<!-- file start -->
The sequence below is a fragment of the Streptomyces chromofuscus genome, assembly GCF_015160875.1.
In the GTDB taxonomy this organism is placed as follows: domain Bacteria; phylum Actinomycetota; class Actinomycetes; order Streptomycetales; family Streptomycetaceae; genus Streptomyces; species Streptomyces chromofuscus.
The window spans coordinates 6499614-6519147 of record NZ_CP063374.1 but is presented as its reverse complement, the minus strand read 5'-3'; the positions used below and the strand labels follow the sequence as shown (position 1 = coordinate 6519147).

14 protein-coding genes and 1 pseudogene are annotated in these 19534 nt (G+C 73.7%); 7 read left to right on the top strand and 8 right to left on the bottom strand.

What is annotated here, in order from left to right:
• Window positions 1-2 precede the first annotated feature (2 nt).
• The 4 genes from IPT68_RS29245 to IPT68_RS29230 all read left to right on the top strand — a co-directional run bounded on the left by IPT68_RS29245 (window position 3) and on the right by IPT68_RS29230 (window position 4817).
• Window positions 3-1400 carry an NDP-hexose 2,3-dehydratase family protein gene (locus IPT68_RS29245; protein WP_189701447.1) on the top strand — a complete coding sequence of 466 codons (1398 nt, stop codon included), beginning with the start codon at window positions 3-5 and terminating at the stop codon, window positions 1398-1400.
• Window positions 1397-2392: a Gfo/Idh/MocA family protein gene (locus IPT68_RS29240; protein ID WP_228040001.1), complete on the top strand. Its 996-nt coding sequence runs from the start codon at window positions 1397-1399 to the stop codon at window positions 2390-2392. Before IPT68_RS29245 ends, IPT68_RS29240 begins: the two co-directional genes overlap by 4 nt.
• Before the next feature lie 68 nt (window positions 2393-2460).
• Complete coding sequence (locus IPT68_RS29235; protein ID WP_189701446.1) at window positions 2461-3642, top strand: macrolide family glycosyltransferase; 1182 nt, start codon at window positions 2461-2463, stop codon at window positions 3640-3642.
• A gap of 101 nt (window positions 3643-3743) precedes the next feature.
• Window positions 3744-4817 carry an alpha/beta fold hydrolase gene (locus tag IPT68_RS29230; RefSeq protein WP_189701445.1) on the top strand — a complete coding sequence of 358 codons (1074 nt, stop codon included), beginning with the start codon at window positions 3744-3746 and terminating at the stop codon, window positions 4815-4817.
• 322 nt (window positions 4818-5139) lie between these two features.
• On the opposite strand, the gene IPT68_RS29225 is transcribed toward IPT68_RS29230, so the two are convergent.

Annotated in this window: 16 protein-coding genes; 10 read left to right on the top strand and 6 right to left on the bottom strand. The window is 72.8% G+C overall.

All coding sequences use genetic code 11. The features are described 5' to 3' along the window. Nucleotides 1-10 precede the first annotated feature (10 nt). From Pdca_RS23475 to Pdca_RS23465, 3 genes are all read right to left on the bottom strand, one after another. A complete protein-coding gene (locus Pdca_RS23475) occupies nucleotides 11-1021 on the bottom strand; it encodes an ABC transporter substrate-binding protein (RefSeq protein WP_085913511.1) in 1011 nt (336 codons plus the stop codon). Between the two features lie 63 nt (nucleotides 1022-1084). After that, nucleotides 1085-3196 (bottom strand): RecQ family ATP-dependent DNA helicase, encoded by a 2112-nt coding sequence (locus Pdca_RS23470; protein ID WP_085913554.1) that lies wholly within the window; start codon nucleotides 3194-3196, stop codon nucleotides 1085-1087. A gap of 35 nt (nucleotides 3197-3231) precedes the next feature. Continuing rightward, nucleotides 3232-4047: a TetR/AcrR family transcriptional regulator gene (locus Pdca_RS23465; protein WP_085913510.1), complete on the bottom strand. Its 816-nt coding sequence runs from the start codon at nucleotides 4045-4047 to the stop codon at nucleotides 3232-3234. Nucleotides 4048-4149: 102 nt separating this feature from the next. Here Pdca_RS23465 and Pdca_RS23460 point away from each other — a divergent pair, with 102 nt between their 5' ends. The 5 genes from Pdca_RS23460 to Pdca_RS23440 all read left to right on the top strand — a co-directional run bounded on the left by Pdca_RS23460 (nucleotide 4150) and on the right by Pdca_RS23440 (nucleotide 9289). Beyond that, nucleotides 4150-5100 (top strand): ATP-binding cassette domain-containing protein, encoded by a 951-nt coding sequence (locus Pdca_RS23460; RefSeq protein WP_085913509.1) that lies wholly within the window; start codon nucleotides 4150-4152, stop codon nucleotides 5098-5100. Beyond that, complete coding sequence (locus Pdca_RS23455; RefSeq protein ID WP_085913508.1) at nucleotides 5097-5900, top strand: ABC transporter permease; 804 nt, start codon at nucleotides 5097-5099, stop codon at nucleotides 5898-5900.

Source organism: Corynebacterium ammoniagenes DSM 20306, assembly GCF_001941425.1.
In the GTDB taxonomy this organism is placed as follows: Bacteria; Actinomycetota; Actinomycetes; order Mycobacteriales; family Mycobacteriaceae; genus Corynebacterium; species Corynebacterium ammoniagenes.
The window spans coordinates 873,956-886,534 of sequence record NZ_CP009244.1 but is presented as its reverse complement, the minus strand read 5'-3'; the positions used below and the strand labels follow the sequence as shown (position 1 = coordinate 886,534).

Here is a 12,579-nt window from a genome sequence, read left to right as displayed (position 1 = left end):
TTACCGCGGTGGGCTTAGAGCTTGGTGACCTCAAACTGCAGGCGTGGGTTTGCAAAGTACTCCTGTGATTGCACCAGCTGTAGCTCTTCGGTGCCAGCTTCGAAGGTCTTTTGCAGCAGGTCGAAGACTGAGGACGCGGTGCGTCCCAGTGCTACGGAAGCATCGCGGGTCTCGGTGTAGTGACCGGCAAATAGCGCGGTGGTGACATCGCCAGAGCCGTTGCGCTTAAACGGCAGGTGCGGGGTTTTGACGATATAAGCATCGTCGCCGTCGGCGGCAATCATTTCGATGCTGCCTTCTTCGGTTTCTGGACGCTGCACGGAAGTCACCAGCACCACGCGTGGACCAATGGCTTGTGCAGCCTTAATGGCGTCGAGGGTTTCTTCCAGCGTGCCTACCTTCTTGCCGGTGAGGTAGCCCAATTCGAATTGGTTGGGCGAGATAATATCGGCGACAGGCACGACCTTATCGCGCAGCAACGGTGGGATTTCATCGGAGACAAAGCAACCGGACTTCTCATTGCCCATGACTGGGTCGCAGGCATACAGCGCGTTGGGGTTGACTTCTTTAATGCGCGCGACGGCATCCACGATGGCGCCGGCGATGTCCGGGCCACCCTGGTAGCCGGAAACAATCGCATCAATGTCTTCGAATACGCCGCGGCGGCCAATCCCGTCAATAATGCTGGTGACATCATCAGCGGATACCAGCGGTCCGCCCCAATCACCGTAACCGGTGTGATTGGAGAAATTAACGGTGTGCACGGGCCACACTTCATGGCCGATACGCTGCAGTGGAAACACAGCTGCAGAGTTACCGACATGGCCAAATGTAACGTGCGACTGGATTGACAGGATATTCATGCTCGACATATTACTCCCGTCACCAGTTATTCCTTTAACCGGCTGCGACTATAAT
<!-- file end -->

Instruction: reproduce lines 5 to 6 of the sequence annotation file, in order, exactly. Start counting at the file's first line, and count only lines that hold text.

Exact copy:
What is annotated here, in order from left to right:
• Window positions 1-2 precede the first annotated feature (2 nt).